Nine Algorithms that Changed the Future: The Ingenious Ideas that Drive Today’s Computers

Reviewed by: 

“That, indeed, would likely be the best use of Nine Algorithms that Changed the Future: as an adjunct text in a freshman computer science course. It’s basic if somewhat inconsistent in tone, the explanations agreeably technical for someone wanting (or needing) to understand some of the details of the workings of the magic box on our desks.”

Seeing the word algorithm in a book title is vaguely akin to seeing Michael Bay listed as the director of a movie: You’ve got a pretty good idea of what you’re going to get before you go in. In the case of the latter, explosions are the order of the day; for the former, you can expect to encounter phrases like cryptographic hash function. And that’s fine, since you know that going in: The choice of director, or in this case the author’s choice of title, effectively preselects the intended audience.

Or does it?

Certainly one of the major challenges in popular science writing is choosing the target level of your technical writing. At what point do the terms of art, the parlance of the technology, start to cross the line into opaque jargon as viewed by the desired audience?

And if you as the author choose to stay a safe distance from that imaginary, poorly visible line, how high is the risk of sliding into condescension toward the more tech-savvy sector of your readership?

It’s a tough call, and computer research John MacCormick has clearly struggled with it in Nine Algorithms that Changed the Future: The Ingenious Ideas that Drive Today’s Computers, a look under the hood of much of the software that—often invisibly—drives our interaction with computers.

On one early page, Dr. MacCormick defines a “pixel,” certainly a very basic concept indeed; but it seems likely that any reader who requires such a definition is going to find himself in very deep water indeed when later encountering a discussion of inhibitory and excitatory neurons in a neural network. Which is a pity: author MacCormick’s explanations are clear and cogent at, say, a college sophomore or freshman or even advanced high-school level, but he is sacrificing part of his potential readership by failing to find an altogether consistent tone.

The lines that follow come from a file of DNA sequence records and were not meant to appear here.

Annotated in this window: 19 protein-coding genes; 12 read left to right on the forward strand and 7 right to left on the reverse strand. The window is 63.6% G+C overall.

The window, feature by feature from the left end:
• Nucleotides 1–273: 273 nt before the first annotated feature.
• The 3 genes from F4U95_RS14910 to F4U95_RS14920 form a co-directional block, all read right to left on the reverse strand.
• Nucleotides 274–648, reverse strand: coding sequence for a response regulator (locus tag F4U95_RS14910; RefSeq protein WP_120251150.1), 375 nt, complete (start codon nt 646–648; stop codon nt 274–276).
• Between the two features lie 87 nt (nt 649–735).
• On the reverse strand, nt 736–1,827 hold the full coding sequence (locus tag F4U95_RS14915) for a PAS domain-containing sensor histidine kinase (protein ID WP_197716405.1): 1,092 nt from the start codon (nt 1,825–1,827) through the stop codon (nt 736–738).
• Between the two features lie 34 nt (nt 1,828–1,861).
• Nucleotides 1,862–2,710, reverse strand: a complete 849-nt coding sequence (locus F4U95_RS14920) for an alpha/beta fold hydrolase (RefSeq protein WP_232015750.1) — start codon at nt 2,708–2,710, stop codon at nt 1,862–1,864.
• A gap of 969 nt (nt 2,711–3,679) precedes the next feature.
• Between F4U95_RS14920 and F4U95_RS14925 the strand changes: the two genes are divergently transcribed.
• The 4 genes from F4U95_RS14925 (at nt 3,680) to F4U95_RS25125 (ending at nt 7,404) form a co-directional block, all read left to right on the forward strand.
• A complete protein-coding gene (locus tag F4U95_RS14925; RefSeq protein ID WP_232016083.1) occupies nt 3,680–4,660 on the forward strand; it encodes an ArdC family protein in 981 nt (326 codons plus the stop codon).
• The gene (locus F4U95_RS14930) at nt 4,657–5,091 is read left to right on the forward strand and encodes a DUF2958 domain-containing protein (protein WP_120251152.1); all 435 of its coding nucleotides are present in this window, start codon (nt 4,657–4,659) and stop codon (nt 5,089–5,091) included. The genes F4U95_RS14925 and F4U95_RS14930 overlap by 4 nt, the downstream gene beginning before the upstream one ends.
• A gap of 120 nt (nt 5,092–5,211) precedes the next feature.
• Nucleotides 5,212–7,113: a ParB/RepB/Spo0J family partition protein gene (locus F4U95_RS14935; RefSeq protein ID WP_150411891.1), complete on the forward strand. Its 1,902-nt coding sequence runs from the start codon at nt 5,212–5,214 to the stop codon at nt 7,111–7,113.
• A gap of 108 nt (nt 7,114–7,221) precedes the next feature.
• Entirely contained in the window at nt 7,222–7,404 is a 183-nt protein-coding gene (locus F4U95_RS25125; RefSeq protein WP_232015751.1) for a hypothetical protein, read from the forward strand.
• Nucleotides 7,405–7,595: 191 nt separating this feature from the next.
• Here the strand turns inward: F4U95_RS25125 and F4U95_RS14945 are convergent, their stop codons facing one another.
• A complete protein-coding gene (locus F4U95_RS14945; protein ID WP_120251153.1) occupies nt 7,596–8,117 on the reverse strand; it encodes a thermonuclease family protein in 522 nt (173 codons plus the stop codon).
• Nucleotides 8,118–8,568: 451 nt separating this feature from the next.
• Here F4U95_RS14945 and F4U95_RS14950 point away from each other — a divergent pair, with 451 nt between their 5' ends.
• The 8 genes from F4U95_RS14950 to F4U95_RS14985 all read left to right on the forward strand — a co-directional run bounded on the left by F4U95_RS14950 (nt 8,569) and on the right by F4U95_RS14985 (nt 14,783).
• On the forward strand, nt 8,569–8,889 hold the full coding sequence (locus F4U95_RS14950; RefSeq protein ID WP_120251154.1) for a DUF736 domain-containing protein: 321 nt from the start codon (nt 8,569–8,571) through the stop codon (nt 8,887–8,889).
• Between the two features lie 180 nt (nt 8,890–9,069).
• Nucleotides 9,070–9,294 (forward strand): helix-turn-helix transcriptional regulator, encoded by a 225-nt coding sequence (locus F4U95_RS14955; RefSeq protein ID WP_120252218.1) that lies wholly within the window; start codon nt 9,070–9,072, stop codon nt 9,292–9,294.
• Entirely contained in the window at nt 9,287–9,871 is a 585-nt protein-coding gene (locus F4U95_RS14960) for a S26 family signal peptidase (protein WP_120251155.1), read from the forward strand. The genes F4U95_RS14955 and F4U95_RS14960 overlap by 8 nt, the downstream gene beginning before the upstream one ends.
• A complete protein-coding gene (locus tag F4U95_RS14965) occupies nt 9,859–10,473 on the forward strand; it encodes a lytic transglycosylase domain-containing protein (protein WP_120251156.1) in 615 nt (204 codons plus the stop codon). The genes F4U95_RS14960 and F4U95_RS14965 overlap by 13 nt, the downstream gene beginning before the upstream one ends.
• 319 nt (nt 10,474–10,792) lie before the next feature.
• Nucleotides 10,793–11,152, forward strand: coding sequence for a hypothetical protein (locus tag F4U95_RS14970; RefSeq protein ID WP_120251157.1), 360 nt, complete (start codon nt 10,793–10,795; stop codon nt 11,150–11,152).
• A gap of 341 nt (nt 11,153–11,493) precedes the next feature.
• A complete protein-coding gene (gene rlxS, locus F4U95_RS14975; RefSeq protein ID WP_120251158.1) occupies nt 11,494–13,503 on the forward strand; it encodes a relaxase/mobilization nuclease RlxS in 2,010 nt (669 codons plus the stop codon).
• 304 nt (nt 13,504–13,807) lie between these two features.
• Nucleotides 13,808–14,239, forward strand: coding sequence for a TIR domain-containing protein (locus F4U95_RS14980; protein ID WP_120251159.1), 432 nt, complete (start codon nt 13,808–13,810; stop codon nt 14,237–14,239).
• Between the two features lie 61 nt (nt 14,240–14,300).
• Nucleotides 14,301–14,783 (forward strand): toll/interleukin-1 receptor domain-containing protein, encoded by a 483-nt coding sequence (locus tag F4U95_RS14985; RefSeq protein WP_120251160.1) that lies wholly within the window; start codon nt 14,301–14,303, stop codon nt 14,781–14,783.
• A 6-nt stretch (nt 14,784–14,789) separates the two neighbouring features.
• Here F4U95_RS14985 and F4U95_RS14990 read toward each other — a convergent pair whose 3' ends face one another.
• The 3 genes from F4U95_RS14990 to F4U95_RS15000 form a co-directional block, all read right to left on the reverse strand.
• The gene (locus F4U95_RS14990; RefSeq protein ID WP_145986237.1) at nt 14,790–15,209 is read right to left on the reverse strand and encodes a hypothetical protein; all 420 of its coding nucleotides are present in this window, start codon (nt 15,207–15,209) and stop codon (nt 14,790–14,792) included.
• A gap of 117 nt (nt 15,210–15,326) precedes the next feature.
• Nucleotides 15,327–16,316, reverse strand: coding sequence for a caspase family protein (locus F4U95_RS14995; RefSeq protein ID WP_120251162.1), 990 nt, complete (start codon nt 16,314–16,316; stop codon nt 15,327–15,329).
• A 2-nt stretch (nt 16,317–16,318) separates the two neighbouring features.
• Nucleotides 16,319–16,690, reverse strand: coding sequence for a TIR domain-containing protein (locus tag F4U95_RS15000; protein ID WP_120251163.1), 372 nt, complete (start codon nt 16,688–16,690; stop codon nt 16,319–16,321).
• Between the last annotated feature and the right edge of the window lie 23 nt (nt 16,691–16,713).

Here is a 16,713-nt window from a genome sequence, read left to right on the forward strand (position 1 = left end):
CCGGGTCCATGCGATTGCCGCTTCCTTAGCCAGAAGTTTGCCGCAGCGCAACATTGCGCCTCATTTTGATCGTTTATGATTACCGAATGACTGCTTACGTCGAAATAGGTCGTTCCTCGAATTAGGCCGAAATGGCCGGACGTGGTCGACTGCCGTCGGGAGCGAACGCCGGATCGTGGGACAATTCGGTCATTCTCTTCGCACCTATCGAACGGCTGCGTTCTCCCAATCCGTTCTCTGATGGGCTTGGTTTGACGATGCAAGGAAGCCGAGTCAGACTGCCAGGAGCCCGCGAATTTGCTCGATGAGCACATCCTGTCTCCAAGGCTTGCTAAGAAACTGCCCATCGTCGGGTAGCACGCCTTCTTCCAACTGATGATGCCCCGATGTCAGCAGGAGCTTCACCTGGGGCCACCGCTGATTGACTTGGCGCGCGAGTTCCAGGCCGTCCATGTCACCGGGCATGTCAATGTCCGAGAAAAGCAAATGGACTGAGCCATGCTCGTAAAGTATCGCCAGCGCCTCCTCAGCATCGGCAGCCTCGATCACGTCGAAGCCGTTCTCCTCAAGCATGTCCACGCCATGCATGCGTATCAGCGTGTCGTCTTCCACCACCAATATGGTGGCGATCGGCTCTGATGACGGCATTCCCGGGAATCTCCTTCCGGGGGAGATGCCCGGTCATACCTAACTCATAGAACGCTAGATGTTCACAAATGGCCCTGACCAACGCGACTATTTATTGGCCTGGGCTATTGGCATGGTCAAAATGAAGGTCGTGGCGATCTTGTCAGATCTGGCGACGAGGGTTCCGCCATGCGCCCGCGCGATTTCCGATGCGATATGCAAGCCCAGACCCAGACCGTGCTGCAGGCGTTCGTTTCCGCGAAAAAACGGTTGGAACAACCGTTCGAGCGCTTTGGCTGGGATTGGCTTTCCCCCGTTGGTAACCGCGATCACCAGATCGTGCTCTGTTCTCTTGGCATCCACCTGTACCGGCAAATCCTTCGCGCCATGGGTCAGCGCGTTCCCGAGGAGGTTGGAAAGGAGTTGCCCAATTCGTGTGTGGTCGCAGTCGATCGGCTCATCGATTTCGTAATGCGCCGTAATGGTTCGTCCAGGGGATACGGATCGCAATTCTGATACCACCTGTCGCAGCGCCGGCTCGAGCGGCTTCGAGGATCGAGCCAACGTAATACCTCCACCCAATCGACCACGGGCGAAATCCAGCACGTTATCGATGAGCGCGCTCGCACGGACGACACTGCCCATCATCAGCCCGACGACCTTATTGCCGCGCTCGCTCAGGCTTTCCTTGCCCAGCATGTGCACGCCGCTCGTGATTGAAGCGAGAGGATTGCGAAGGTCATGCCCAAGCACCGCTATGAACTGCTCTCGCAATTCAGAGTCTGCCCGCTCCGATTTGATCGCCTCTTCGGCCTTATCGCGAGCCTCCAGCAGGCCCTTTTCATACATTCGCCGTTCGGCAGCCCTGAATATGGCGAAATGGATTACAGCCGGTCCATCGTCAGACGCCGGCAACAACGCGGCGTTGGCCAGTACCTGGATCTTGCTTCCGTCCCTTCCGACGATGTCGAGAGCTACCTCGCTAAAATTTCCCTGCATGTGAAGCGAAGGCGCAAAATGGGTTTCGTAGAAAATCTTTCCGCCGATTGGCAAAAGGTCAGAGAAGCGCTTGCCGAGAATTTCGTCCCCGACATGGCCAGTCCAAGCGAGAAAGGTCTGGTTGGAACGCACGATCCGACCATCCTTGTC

Dr. MacCormick has much to offer an interested, computer-savvy reader with some technical background—but that selfsame reader is likely to be put off by his attempts to speak to a non-computer savvy audience.

Example: I actually learned a great deal about how database transactions work, albeit at a level that is likely to either put off or bore most laypersons, but I was repeatedly jarred by the author’s endlessly repeated use of the word trick to describe some key underpinning of an algorithm. (We learn of the shorter symbol trick for data compression, the redundancy trick for error correction, the prepare-then-commit trick for database transactions, ad nauseum.) This faux-casual vocabulary feels condescending, and it is surely unnecessary: This is a book about algorithms, so use the word!

The author’s choices of influential algorithms are good ones, even if they are not all strictly algorithms in the formal sense of the word. The nine chapters more accurately describe critical computing concepts or broad techniques, each comprising many algorithms.

These include Internet searches (with a very good explanation of basic idea behind Google’s page ranking algorithms); data compression (which you use every time you watch a Youtube or Netflix video); public key cryptography (crucial for online banking); pattern recognition (which itself comprises a veritable universe of algorithms), and more.

They’re great topics, though all presented with relatively little context or historical background; the chapters are basically a rolling series of technical explanations, presented in a digestible chatty tone but unlikely to appeal to most readers outside the context of a computer science course.

That, indeed, would likely be the best use of Nine Algorithms that Changed the Future: as an adjunct text in a freshman computer science course. It’s basic if somewhat inconsistent in tone, the explanations agreeably technical for someone wanting (or needing) to understand some of the details of the workings of the magic box on our desks.

Nine Algorithms that Changed the Future: The Ingenious Ideas that Drive Today’s Computers won’t find much of an audience among the general public, which is a missed opportunity because the author seems as if he would be an excellent teacher—when he has a clear picture of whom he is teaching.